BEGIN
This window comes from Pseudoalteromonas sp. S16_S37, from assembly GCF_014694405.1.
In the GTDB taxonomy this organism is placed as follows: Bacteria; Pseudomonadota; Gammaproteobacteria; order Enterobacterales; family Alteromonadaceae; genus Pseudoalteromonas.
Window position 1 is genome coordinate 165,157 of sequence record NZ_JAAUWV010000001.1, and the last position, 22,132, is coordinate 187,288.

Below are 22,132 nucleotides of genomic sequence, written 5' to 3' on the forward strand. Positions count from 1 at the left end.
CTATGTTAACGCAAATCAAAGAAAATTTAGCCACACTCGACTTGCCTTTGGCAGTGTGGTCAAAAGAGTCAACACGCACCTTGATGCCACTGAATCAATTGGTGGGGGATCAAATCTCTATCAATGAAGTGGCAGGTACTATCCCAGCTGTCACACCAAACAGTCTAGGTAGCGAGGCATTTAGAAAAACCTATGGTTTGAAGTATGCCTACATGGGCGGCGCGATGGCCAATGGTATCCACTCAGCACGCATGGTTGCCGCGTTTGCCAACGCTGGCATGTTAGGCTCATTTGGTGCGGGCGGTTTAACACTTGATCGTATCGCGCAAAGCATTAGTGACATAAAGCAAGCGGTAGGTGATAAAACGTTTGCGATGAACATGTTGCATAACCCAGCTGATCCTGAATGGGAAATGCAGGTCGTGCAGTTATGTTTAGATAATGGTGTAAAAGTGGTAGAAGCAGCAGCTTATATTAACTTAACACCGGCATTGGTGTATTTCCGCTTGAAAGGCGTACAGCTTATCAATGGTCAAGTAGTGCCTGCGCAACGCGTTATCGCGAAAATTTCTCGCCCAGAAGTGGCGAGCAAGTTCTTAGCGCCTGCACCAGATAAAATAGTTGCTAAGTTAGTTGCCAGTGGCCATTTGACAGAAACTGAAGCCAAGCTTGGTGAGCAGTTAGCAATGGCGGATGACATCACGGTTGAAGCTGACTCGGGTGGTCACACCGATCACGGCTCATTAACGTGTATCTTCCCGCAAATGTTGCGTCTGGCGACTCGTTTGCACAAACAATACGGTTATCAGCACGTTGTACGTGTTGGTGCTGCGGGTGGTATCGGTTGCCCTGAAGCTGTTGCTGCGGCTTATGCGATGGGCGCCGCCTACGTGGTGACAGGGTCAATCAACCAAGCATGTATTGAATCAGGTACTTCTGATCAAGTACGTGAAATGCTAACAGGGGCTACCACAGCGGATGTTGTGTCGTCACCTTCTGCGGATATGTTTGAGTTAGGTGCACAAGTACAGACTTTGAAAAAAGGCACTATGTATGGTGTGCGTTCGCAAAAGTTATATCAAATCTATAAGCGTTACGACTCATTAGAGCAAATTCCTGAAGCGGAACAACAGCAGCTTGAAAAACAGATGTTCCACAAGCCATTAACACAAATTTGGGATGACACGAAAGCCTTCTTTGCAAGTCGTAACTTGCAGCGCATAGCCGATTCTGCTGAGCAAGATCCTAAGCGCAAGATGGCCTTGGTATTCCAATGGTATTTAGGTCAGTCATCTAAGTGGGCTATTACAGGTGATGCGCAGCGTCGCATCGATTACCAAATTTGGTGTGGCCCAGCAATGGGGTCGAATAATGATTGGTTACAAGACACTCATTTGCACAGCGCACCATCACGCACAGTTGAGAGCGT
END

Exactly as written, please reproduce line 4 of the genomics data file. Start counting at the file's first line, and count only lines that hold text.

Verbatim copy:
Below are 22,132 nucleotides of genomic sequence, written 5' to 3' on the forward strand. Positions count from 1 at the left end.